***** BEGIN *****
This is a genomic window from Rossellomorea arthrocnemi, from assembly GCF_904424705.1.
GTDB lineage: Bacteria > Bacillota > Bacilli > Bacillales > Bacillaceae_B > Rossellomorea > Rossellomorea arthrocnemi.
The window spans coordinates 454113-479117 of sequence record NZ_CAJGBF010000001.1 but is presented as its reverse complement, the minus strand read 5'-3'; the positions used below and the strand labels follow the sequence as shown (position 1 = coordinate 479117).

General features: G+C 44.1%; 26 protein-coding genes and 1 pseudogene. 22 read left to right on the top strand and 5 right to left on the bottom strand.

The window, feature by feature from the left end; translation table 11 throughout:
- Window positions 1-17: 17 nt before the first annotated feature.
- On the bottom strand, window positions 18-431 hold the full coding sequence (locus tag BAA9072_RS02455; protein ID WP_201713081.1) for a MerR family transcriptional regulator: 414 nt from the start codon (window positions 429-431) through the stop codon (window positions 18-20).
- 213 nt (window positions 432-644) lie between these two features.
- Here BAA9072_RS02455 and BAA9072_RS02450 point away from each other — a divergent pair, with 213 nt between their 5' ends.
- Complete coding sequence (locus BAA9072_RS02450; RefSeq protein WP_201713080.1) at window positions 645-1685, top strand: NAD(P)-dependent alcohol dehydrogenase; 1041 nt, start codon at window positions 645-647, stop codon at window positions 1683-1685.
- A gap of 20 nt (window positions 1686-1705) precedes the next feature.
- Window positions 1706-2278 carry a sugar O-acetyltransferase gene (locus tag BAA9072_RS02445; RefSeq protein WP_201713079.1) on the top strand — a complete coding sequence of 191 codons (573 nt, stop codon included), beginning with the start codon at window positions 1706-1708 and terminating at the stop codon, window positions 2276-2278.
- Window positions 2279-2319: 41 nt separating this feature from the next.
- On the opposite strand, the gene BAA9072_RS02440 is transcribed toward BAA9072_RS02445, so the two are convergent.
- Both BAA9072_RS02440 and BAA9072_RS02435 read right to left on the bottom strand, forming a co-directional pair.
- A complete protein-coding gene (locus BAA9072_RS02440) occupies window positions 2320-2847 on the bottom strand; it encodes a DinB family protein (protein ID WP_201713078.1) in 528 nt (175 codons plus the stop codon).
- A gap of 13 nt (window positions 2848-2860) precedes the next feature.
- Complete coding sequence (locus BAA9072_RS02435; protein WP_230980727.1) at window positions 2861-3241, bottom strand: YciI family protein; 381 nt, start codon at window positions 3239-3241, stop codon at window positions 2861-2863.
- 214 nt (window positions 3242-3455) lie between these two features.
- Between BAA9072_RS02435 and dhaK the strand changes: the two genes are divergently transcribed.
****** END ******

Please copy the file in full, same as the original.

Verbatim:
This is a genomic window from Rossellomorea arthrocnemi, from assembly GCF_904424705.1.
GTDB lineage: Bacteria > Bacillota > Bacilli > Bacillales > Bacillaceae_B > Rossellomorea > Rossellomorea arthrocnemi.
The window spans coordinates 454113-479117 of sequence record NZ_CAJGBF010000001.1 but is presented as its reverse complement, the minus strand read 5'-3'; the positions used below and the strand labels follow the sequence as shown (position 1 = coordinate 479117).

General features: G+C 44.1%; 26 protein-coding genes and 1 pseudogene. 22 read left to right on the top strand and 5 right to left on the bottom strand.

The window, feature by feature from the left end; translation table 11 throughout:
- Window positions 1-17: 17 nt before the first annotated feature.
- On the bottom strand, window positions 18-431 hold the full coding sequence (locus tag BAA9072_RS02455; protein ID WP_201713081.1) for a MerR family transcriptional regulator: 414 nt from the start codon (window positions 429-431) through the stop codon (window positions 18-20).
- 213 nt (window positions 432-644) lie between these two features.
- Here BAA9072_RS02455 and BAA9072_RS02450 point away from each other — a divergent pair, with 213 nt between their 5' ends.
- Complete coding sequence (locus BAA9072_RS02450; RefSeq protein WP_201713080.1) at window positions 645-1685, top strand: NAD(P)-dependent alcohol dehydrogenase; 1041 nt, start codon at window positions 645-647, stop codon at window positions 1683-1685.
- A gap of 20 nt (window positions 1686-1705) precedes the next feature.
- Window positions 1706-2278 carry a sugar O-acetyltransferase gene (locus tag BAA9072_RS02445; RefSeq protein WP_201713079.1) on the top strand — a complete coding sequence of 191 codons (573 nt, stop codon included), beginning with the start codon at window positions 1706-1708 and terminating at the stop codon, window positions 2276-2278.
- Window positions 2279-2319: 41 nt separating this feature from the next.
- On the opposite strand, the gene BAA9072_RS02440 is transcribed toward BAA9072_RS02445, so the two are convergent.
- Both BAA9072_RS02440 and BAA9072_RS02435 read right to left on the bottom strand, forming a co-directional pair.
- A complete protein-coding gene (locus BAA9072_RS02440) occupies window positions 2320-2847 on the bottom strand; it encodes a DinB family protein (protein ID WP_201713078.1) in 528 nt (175 codons plus the stop codon).
- A gap of 13 nt (window positions 2848-2860) precedes the next feature.
- Complete coding sequence (locus BAA9072_RS02435; protein WP_230980727.1) at window positions 2861-3241, bottom strand: YciI family protein; 381 nt, start codon at window positions 3239-3241, stop codon at window positions 2861-2863.
- 214 nt (window positions 3242-3455) lie between these two features.
- Between BAA9072_RS02435 and dhaK the strand changes: the two genes are divergently transcribed.